The second commercial mortgage securitization designed to comply with risk retention is backed by a single loan on a Manhattan skyscraper.

Deutsche Bank provided the $254 million first mortgage on the property at 667 Madison Avenue. The 10-year loan pays only interest, and no principal, for its entire term. It was used to defease a mortgage that was set to mature in 2007.

A $214 million portion of the loan was securitized in a deal, dubbed COMM 2016-667, that priced last week; the remaining, $40 million strip will be used as collateral for a future offering of mortgage bonds.

COMM 2016-667M takes advantage of a regulatory concession, unique to the CMBS industry, that allows sponsors to outsource the requirement to hold on to 5% of the risk of deals. Prior to announcing the transaction, Deutsche Bank placed $16 million of class E certificates, rated double-B by Standard & Poor’s and DBRS, to a third party that will hold them for the life of the transaction.

By comparison, the first CMBS designed to comply with risk retention saw the three sponsoring banks – Wells Fargo, Bank of America and Morgan Stanley – retain the risk. Few other commercial mortgage lenders are in a position to use the same strategy, since it requires a large balance sheet.

Like Wells Fargo, Bank of American and Morgan Stanley, however, Deutsche Bank played it safe in terms of collateral. The property backing the loan was constructed in 1985 by a unit of Hartz Group, a private investment company holding interests in the real estate, oil, natural gas and financial management industries, and has remained under the same ownership ever since.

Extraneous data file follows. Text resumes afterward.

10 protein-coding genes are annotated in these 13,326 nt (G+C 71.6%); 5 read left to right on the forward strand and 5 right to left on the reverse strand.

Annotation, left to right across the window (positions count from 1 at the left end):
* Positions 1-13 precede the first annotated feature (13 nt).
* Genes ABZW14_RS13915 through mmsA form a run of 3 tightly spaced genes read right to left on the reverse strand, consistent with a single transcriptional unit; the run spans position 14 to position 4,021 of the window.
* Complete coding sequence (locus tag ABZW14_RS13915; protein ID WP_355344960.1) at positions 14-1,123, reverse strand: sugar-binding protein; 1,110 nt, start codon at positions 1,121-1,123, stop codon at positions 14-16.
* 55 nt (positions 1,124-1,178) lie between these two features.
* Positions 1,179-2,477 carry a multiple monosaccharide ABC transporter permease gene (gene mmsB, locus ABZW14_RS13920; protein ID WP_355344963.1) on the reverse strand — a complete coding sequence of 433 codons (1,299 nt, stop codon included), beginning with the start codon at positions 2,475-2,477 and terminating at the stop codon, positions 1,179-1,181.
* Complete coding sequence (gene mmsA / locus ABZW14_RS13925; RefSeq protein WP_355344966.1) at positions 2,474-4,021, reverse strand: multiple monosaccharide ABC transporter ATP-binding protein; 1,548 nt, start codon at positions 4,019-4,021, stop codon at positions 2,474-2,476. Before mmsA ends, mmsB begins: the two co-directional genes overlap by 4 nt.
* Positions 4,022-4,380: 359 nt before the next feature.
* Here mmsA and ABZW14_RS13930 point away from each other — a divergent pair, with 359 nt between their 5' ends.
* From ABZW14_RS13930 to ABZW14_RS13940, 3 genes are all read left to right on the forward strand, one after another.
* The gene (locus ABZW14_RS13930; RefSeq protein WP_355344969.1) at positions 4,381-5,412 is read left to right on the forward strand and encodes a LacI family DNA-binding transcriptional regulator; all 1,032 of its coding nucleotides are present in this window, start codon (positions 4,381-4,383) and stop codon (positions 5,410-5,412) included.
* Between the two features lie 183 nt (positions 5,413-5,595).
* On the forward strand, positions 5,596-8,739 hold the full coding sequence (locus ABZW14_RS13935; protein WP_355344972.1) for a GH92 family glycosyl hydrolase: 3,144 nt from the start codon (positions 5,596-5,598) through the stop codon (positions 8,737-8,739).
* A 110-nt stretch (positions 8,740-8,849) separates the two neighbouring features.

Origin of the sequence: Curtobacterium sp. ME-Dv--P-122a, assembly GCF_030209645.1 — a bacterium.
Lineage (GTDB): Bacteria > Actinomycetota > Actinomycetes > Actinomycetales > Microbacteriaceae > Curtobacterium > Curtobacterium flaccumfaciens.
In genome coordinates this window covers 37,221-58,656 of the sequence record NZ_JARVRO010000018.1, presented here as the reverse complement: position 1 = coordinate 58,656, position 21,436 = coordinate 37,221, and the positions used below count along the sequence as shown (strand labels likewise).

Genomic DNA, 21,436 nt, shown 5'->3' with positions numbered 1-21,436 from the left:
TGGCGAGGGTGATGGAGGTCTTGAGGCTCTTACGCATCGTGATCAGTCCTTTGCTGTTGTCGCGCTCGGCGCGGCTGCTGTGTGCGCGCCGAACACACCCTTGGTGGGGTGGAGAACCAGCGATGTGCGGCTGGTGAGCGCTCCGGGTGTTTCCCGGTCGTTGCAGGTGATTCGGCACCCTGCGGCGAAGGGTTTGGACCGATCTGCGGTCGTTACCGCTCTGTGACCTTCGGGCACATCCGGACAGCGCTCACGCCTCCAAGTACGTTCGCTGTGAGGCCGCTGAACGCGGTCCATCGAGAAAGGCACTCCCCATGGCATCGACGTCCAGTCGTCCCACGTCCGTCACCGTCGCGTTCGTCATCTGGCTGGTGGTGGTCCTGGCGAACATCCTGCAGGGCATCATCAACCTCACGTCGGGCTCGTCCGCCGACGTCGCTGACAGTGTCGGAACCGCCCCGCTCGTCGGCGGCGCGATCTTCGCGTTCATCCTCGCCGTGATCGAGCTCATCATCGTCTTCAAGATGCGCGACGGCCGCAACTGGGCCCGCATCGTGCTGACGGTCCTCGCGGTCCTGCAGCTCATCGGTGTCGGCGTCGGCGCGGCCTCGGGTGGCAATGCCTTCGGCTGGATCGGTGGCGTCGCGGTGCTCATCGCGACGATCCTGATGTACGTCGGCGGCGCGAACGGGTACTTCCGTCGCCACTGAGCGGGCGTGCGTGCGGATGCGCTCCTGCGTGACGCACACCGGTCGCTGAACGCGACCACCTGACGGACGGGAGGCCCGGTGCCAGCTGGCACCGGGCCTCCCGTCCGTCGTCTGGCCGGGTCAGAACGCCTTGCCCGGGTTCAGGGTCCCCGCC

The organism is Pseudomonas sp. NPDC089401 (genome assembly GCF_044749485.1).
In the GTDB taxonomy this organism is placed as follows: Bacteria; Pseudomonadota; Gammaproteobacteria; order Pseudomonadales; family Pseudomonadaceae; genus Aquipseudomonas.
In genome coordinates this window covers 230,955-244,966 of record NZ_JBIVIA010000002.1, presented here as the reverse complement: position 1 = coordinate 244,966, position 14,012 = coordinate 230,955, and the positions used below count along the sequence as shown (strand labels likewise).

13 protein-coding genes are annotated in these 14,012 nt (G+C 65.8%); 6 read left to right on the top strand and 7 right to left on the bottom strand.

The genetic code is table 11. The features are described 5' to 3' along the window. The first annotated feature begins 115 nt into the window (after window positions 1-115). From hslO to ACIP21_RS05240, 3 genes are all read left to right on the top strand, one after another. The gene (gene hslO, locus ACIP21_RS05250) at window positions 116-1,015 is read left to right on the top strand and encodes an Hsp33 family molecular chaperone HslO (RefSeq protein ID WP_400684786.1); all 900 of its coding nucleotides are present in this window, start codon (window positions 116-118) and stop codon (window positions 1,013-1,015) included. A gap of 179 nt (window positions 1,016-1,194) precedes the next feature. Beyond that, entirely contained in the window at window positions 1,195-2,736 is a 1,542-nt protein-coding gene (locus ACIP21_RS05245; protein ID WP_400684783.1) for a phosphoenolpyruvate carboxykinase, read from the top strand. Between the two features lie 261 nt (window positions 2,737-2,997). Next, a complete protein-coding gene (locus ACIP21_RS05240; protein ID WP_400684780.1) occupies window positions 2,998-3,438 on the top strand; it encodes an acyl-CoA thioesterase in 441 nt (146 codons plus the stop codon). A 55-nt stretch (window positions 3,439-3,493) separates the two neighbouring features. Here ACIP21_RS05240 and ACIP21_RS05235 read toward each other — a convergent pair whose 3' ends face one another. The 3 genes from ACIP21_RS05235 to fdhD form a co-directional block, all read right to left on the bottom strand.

Nicknamed “the Country Club,” it has 248,667 square feet of office space that commands rent of a weighted average $145.20 a square foot, nearly double the average for class A office building in its submarket. There is also a half block of frontage on Madison Avenue totaling 16,681 square feet.

The chairman, Leonard Stern, has offices in the building and appears to maintain a hands-on approach with regard to tenancy, leasing activity and management functions, according to DBRS.

The Hartz Group still has plenty of equity in the office building, which has been appraised by Cushman & Wakefield at $740 million; under the terms of the new loan, the owner can borrow an additional $100 million through an approved mezzanine lender.

DBRS, which values the property more conservatively, at $340.5 million, calculates loan-to-value ratio at 74.6%, which it considers to be “very favorable.”

A person familiar with the transaction said that feedback from investors was positive given the low leverage, strong historical occupancy, institutional sponsorship and exceptional building quality.

The deal was distributed to 15 unique investors, primarily money managers and insurance. The senior, triple-A rated class garnered the broadest group of buyers, with six unique accounts participating. The 10-year certificates were priced to yield 118 basis points over swaps, or 2.8028%. The most subordinate class to be sold, rated BBB-/BBB, priced to yield swaps plus 235 basis points, or 3.9728%. 

The deal is expected to settle on Oct. 26.

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